The Definitive Albert J. Sterne - Julie Bozza Crime stories are not for me, yet this is so perfect that it doesn't matter that it's a crime story, it still gets 5 stars. EVERYTHING about this book is perfect, and reading it made me really, really happy. Now let's see how many times I can use the word "perfect" in the review.

The thing about murders and all that is that it may be OK as a movie or a tv-series or something, 1-2 hours of grim entertainment. But spending days reading about it? I just don't find the idea very appealing; I'd rather read about actual murders in that case. With Bozza, however, the crime story in itself doesn't matter. There's nothing spectacular about it, classic serial killer theme. It's the characters and how they relate to the story that is interesting. No, not interesting; fascinating.

NOTHING about the entire story rubbed me the wrong way. No detail anywhere had me sighing in exasperation, wishing the author just hadn't gone there, and I'm the kind of reader I would hate to bits if I were an author myself. Following the murderer, seeing his perspective? Brilliantly done. I enjoyed reading about him, he's actually credible and not just a one dimensional monster. The change of perspective between Sterne, Ash and Garreth? Perfect. I could identify with all three of them. The amount of grisly details? Perfect. You understand the terror, anxiety and pleasure on behalf of victim/murderer respectively, you get to experience Ash's reluctance with understanding, and Sterne's utter indifference. Some poorly executed books go too far, like Cut & Run, with childish killers that are supposed to shock with their oh-so-clever modus operandi. Some well written books can go too far and beyond and it works, like Waiting in the throes, where you need all the horror to understand the complete and utter breaking of a person. Here? You don't need that much, and that's the point - it's perfectly portioned out. It's just right. Lagom.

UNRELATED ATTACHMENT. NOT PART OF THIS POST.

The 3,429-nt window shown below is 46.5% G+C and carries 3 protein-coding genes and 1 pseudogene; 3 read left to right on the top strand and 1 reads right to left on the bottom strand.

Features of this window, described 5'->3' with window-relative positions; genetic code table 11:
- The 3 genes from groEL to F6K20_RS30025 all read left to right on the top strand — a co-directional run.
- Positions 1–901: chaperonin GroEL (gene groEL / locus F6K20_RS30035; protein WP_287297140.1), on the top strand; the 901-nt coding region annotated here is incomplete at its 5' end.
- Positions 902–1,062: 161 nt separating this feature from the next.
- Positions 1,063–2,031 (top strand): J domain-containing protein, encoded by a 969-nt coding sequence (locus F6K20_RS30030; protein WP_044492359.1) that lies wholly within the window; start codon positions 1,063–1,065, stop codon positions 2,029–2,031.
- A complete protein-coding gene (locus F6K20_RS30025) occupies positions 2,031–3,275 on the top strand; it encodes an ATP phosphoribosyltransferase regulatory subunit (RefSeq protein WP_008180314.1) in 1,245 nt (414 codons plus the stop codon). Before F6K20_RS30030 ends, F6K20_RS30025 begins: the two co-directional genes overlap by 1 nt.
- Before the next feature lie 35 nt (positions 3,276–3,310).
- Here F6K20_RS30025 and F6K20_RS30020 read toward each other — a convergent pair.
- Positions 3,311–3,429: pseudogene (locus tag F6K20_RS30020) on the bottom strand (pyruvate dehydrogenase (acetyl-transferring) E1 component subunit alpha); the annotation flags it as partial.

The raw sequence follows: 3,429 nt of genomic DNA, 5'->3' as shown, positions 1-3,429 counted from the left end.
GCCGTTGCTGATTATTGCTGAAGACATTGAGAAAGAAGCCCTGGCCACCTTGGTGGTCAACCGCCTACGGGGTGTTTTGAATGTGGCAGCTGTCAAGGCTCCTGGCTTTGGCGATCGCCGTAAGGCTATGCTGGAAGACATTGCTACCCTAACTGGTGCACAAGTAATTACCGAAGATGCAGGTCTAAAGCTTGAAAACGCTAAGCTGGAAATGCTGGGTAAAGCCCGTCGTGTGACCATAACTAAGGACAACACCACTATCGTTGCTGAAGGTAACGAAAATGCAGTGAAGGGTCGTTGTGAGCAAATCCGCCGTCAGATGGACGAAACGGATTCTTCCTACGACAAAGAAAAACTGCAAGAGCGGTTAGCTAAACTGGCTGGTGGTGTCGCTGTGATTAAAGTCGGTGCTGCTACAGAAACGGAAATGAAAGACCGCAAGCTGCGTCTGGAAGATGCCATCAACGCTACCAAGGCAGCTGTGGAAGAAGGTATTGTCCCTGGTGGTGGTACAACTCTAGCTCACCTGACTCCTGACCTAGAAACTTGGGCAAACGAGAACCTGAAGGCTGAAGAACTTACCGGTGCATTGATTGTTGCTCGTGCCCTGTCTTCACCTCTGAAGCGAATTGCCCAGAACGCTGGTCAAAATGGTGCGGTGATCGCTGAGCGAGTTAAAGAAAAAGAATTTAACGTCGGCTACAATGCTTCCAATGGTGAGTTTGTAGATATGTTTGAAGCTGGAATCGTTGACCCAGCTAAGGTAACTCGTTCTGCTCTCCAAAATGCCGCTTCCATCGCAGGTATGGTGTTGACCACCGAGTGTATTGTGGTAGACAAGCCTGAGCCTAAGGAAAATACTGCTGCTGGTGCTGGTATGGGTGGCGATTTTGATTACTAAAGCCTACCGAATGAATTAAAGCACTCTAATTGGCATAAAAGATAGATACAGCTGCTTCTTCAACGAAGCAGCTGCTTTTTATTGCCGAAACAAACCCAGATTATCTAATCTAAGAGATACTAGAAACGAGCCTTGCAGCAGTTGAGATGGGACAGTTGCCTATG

I thought I would love Sterne about this book, and that would be that. Obviously, he's my dream come true (I've got the exact same awesome skills as he when it comes to comforting people in distress), but having finished the book, I realize that I love everything about it just as much as I love Sterne. This isn't a cute and sweet MM romance. There isn't even a lot of sex, lots of it is fade to black and what scenes there are aren't that explicit, yet it's perfect. No melodrama, because Albert efficiently nips that crap in the bud every single time. I want him in all books to just shut whiney characters up before they ruin book after book after book!

I'm utterly impressed by Bozza. I previously read her The Apothecary's Garden, and that one just got 3 stars from me. But this? I can't even tell it's written by the same author, and now I'm thrilled about seeing what else she has produced.

I could go on, but at the same time I'm at a loss for words and I can't really explain how awesome this book is. I'm sad it's over. So, time for some funny quotes (I'm not sure they count as spoiler:ish, but still). Because yeah, the book is funny as hell as well.


The shrubs Albert had planted around the three boundaries and the decades-old trees provided some privacy and a far more attractive appearance than the alternative of ugly, minimally-attired humanity.

"Don't give me dialogue from your soft porn romance novels."

"For lovers, we sure as hell bicker a lot. But I can live with it."
"What a pity," Albert commented.

Being undressed by Albert was more like having a personal valet.

"I know I shouldn't be emotional. But at least I try to keep such ridiculous reactions between you and me."
"I'm glad," Albert said very flatly.